In the shape of a spring,
Burns so bright.

Regret holds less power
Over me now, only
The power I give it.
I can return to the
Times before

Without losing pieces;
Instead, I become a
Magnet for the things I
Left behind on the stairs
I slid down.

Now, I must climb back up,
Gathering odds and ends
To solder and sew on;
Not the same as before,
But better.

© Bridget Noonan, 2011.

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Silly Poet, Rhyme Ain’t For Kids!

I wrote this little snippet on versebender‘s blog. The actual poem, The Simple Rhymer, is excellent.

Thank you for this poem
I’m sure I don’t know why
Writing in some rhythm
It always makes me cry.

Sure I need to practice
My skills with meter more.
Though for this poetess,
Rhyme’s easy to ignore.

© Bridget Noonan, 2011.

I tweaked it a bit to make it flow better.

I don’t know if I really have a style, so much. I don’t often use any pattern on purpose, or rhyme things. So what makes a poem? That’s for you to decide. But I’d like it if you thought this was all right.

I Don’t Want You

This experimental phase is
Flattering, really; but you knew
From the start I don’t need you that way.
I don’t want to fall in love with you.

Because when the experiment ends,
You’ll still want to be friends
And I’ll hate every man that you date,
(Or fellate).  You say it’s not a test,
But I know what’s best — for me.

And it’s not that I don’t want you;
Never doubt your wicked charm.
I just can’t allow myself to dream
That your kisses won’t cause me harm.

Stop your lovely words and deeds,
Because I refuse to water the seeds
Of affection for you in my heart.
We both know that this can’t happen,
So stop teasing this poor lesbian.

© Bridget Noonan, 2011.

I like to pretend that I have women banging on my door begging to sleep with me, or date me. Haha! I had a lot of fun writing this, actually. If you can’t look back on life and laugh at it, what’s the point? When I start dating some lucky gal, this will be even better. If I’d written about the same subject in some formless free-verse thing, it’d probably have turned out all dark and depressing and ‘woe is me, I’m sooo aloooooooooone’, and who needs that? I’ll leave the mooning over unavailable (or fictional) women to Lord Byron.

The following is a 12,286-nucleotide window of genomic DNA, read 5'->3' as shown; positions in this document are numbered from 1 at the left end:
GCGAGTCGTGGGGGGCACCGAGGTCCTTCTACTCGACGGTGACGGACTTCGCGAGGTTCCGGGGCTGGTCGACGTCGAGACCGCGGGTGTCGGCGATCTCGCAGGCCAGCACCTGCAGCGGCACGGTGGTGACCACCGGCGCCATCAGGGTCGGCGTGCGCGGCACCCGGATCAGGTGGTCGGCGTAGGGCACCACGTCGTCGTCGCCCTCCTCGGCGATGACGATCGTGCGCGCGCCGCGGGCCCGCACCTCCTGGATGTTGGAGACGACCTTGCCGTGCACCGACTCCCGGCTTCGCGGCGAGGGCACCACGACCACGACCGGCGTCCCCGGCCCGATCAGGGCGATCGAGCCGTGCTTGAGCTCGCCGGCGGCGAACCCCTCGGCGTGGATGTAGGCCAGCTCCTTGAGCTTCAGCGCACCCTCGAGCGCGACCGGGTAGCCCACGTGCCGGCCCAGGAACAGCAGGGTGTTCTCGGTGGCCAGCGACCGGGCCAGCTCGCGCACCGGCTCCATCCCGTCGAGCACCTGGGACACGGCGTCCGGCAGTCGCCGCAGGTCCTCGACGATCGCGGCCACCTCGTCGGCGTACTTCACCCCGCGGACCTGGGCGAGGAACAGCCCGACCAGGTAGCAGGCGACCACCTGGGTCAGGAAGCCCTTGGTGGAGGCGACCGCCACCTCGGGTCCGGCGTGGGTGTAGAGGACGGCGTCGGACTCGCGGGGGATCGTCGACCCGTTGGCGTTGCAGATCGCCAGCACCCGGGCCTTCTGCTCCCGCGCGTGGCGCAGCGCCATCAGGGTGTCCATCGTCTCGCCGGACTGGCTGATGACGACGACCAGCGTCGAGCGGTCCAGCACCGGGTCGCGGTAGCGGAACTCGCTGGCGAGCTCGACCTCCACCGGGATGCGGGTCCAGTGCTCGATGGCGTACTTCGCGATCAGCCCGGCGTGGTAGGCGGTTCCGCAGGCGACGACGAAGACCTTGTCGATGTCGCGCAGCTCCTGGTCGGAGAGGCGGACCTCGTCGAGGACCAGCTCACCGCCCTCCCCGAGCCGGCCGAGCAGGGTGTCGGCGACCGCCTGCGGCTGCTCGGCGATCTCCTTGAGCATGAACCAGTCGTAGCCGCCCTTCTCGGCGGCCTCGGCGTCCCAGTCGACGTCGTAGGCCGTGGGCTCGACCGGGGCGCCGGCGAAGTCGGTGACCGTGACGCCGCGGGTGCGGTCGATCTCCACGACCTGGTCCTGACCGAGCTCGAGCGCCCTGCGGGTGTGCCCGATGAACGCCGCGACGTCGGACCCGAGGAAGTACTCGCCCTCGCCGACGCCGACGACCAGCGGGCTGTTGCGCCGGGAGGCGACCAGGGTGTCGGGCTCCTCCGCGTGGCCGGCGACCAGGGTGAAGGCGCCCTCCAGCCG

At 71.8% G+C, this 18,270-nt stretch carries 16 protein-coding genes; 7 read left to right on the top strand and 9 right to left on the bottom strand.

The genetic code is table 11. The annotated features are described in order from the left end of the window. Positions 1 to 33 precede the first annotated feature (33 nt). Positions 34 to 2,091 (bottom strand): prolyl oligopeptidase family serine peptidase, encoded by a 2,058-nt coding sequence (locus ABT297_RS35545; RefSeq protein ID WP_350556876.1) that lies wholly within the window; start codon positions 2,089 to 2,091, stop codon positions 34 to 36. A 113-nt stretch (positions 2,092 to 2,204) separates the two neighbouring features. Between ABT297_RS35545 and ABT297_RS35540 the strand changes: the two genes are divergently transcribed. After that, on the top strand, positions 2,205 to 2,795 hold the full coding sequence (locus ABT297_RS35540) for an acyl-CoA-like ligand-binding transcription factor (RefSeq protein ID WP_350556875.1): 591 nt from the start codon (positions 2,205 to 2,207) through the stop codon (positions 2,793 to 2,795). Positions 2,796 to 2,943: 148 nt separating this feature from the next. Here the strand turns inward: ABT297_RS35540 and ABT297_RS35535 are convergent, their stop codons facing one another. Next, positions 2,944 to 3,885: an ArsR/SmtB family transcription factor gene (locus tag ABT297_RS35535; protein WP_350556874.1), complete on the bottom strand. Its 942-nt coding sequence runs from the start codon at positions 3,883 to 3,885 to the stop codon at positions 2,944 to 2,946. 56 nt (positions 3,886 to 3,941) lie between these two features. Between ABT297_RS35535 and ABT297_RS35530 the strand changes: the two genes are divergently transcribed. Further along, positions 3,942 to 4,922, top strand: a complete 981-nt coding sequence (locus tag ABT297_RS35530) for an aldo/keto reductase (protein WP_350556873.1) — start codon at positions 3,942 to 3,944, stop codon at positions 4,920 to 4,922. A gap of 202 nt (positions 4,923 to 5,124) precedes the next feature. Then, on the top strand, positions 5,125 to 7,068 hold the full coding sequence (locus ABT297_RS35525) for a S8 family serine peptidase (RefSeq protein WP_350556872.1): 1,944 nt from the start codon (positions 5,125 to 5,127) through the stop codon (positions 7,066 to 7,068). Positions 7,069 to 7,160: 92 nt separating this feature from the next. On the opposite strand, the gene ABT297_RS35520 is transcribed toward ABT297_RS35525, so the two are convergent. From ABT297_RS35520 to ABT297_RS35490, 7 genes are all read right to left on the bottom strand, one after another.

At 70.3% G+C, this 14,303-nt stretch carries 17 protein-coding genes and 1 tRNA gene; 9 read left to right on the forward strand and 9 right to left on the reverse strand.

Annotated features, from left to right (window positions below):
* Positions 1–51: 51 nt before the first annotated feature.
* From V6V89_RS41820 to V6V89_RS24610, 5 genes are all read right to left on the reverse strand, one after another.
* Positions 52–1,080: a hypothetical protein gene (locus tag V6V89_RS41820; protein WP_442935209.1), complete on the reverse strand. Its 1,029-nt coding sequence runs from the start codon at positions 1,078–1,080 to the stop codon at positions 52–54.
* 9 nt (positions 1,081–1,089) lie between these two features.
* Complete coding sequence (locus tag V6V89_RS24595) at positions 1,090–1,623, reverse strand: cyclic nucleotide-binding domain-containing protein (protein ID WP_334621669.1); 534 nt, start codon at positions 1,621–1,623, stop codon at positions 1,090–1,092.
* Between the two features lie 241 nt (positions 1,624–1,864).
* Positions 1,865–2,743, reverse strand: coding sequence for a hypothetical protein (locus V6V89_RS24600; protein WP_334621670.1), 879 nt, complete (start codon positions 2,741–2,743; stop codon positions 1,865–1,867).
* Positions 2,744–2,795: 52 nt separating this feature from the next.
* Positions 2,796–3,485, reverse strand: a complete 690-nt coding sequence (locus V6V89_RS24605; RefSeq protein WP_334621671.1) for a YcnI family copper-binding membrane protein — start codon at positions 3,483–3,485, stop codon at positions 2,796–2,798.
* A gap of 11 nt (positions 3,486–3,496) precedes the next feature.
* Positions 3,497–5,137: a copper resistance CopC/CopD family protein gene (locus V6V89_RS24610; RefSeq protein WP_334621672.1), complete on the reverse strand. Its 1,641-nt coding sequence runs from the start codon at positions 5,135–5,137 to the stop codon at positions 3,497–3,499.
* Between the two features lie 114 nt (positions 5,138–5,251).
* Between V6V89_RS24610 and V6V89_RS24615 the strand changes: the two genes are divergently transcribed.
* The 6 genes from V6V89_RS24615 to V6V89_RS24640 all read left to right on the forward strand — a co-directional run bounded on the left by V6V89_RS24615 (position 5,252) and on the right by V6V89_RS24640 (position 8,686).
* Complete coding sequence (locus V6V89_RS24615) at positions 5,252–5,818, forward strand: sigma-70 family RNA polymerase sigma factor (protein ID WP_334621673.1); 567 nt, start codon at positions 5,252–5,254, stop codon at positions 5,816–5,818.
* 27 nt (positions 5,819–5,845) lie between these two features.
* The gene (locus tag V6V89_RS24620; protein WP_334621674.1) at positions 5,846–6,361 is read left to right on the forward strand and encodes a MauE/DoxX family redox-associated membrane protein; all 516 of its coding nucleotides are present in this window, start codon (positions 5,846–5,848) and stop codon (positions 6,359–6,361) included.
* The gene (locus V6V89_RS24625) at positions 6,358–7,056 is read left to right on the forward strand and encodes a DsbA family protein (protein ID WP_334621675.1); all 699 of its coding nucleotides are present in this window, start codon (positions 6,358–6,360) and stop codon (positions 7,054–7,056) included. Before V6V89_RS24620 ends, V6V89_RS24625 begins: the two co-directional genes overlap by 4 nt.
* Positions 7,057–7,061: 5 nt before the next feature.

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dead wrong

dead wrong

call me
a crazy
but if
pat robertson
is right
about any
of the
he preaches,
I would
much rather
be dead

© Bridget Noonan, 2011.

Written in response to a prompt (can’t remember where I found it). The prompt was to describe one thing using five or more different words.
Plus, Pat Robertson is a whack-job. His gang seems to think that, by protecting people with “evil” sexual preferences (like us queers) from hate crimes, that suddenly bestiality, pedophilia and necrophilia will become legal and also protected.
I… have no idea how people can make a jump like that mentally. Then again, to them, it’s all the same thing. Anyone who doesn’t believe exactly what they do will tear down society and there will be homosexual orgies in schoolyards around America. “And another American family is destroyed!” After all, every dyke and fag is a criminal with a hidden agenda, just waiting to rise to power and paint the whole world with rainbows or something. I don’t understand why they have to hate us for who we love.
Garfunkel and Oates did a great song in response to one of his many offensive comments. It is a thing of beauty. http://www.youtube.com/watch?v=EXPcBI4CJc8

Actually, that destroying American family quote is from a really funny clip of Lewis Black’s stand-up routine. Start it at like 3:35, it’s when he does the whole “gay banditos” bit. If you’re offended by swearing or people standing up for human rights, I don’t suggest you watch it. Actually… I still suggest you watch it; it’ll be good for you to expand your mental horizons. http://www.youtube.com/watch?v=o-id4GKsaQk&feature=related